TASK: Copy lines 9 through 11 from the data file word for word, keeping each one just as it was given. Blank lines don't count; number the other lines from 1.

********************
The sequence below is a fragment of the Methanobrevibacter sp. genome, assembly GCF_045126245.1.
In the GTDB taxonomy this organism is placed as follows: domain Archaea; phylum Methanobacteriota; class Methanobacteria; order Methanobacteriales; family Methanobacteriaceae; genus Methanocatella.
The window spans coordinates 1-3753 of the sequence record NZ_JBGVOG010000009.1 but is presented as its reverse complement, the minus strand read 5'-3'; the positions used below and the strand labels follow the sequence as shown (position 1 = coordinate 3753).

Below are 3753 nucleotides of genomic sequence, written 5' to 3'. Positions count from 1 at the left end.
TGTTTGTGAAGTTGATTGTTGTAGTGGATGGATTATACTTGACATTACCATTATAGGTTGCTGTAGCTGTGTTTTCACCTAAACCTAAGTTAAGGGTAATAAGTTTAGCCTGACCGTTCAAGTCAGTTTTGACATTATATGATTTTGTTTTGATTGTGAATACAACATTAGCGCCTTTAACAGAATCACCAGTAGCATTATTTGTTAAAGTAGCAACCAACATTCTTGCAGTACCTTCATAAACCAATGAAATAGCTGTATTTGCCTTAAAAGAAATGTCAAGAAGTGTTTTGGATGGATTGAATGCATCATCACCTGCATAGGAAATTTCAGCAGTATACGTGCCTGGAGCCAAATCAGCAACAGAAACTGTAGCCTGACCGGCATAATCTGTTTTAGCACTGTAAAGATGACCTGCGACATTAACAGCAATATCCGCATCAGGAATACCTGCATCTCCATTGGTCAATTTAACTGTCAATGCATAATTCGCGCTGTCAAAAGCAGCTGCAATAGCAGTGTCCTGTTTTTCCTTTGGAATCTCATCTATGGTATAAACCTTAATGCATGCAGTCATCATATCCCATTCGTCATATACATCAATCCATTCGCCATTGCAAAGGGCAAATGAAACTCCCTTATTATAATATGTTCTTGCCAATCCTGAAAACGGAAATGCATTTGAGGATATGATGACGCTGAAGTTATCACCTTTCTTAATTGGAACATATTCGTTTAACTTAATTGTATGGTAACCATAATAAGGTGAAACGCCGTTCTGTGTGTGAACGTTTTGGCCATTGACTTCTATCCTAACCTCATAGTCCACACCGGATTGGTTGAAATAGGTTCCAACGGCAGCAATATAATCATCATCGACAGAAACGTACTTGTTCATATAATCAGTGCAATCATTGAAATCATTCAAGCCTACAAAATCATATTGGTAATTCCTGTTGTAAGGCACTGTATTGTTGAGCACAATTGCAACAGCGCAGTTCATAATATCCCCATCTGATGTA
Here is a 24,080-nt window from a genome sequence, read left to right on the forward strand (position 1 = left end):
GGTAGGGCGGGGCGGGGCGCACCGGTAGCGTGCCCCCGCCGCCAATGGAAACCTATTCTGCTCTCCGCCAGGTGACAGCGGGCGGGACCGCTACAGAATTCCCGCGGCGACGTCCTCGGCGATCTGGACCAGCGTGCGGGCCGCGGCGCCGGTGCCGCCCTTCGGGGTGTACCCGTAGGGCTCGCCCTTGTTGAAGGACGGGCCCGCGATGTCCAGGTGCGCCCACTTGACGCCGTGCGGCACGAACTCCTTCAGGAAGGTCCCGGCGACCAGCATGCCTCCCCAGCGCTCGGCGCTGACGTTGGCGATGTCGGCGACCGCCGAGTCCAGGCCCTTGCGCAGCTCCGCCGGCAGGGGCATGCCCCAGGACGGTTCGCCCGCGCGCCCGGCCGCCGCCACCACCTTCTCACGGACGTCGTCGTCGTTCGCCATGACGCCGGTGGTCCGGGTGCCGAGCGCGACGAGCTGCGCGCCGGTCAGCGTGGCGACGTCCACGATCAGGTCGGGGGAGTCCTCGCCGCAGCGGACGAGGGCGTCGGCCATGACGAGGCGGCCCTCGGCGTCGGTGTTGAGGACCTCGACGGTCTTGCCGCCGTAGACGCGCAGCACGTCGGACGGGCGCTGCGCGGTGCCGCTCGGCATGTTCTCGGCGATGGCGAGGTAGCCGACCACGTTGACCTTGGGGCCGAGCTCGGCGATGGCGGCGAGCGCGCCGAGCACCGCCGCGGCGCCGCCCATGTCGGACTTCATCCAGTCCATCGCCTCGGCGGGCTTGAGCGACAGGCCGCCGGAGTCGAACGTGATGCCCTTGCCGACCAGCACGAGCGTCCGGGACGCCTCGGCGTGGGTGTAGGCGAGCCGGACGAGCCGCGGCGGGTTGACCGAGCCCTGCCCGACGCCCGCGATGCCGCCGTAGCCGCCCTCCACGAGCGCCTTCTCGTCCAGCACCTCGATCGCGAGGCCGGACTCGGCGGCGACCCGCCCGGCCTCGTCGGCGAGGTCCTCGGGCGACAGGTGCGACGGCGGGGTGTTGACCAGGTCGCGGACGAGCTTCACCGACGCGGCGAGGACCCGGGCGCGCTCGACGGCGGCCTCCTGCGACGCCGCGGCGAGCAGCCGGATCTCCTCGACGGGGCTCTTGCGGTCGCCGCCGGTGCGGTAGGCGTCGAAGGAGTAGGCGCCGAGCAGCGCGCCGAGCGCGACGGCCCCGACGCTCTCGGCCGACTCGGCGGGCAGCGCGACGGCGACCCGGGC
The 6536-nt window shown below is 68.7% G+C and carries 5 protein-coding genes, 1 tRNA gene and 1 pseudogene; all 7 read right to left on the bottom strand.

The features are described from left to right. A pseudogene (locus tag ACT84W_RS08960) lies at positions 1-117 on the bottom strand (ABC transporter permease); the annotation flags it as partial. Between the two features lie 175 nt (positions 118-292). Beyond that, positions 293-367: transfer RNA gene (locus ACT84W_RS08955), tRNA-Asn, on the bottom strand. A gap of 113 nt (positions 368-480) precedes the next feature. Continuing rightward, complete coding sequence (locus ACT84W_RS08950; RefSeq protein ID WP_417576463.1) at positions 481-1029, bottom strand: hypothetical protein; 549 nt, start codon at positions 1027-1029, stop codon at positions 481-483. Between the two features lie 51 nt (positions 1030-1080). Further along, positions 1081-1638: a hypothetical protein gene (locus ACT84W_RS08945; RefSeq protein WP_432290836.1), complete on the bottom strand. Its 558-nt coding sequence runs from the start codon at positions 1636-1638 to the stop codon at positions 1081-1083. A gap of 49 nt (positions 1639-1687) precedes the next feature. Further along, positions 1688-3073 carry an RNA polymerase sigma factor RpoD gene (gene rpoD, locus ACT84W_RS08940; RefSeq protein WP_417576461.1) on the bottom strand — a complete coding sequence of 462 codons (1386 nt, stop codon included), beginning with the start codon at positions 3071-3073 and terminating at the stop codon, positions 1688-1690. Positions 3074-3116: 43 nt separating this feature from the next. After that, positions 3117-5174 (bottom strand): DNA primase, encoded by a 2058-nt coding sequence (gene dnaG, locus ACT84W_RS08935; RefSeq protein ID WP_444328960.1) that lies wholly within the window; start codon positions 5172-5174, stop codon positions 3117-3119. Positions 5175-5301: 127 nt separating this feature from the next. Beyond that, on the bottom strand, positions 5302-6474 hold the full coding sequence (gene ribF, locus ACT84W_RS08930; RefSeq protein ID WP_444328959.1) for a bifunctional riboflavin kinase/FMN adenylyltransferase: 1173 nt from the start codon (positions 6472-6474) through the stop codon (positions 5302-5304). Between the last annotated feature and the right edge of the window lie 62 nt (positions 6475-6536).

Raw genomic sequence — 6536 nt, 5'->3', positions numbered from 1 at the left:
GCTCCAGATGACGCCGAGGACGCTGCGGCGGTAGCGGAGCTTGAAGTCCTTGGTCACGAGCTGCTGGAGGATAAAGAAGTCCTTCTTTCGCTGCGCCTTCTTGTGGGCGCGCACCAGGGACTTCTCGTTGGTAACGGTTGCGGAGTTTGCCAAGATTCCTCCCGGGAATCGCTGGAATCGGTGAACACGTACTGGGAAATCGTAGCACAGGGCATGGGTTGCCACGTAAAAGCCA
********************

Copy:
The features are described from left to right. A pseudogene (locus tag ACT84W_RS08960) lies at positions 1-117 on the bottom strand (ABC transporter permease); the annotation flags it as partial. Between the two features lie 175 nt (positions 118-292). Beyond that, positions 293-367: transfer RNA gene (locus ACT84W_RS08955), tRNA-Asn, on the bottom strand. A gap of 113 nt (positions 368-480) precedes the next feature. Continuing rightward, complete coding sequence (locus ACT84W_RS08950; RefSeq protein ID WP_417576463.1) at positions 481-1029, bottom strand: hypothetical protein; 549 nt, start codon at positions 1027-1029, stop codon at positions 481-483. Between the two features lie 51 nt (positions 1030-1080). Further along, positions 1081-1638: a hypothetical protein gene (locus ACT84W_RS08945; RefSeq protein WP_432290836.1), complete on the bottom strand. Its 558-nt coding sequence runs from the start codon at positions 1636-1638 to the stop codon at positions 1081-1083. A gap of 49 nt (positions 1639-1687) precedes the next feature. Further along, positions 1688-3073 carry an RNA polymerase sigma factor RpoD gene (gene rpoD, locus ACT84W_RS08940; RefSeq protein WP_417576461.1) on the bottom strand — a complete coding sequence of 462 codons (1386 nt, stop codon included), beginning with the start codon at positions 3071-3073 and terminating at the stop codon, positions 1688-1690. Positions 3074-3116: 43 nt separating this feature from the next. After that, positions 3117-5174 (bottom strand): DNA primase, encoded by a 2058-nt coding sequence (gene dnaG, locus ACT84W_RS08935; RefSeq protein ID WP_444328960.1) that lies wholly within the window; start codon positions 5172-5174, stop codon positions 3117-3119. Positions 5175-5301: 127 nt separating this feature from the next. Beyond that, on the bottom strand, positions 5302-6474 hold the full coding sequence (gene ribF, locus ACT84W_RS08930; RefSeq protein ID WP_444328959.1) for a bifunctional riboflavin kinase/FMN adenylyltransferase: 1173 nt from the start codon (positions 6472-6474) through the stop codon (positions 5302-5304). Between the last annotated feature and the right edge of the window lie 62 nt (positions 6475-6536).

Raw genomic sequence — 6536 nt, 5'->3', positions numbered from 1 at the left:
GCTCCAGATGACGCCGAGGACGCTGCGGCGGTAGCGGAGCTTGAAGTCCTTGGTCACGAGCTGCTGGAGGATAAAGAAGTCCTTCTTTCGCTGCGCCTTCTTGTGGGCGCGCACCAGGGACTTCTCGTTGGTAACGGTTGCGGAGTTTGCCAAGATTCCTCCCGGGAATCGCTGGAATCGGTGAACACGTACTGGGAAATCGTAGCACAGGGCATGGGTTGCCACGTAAAAGCCA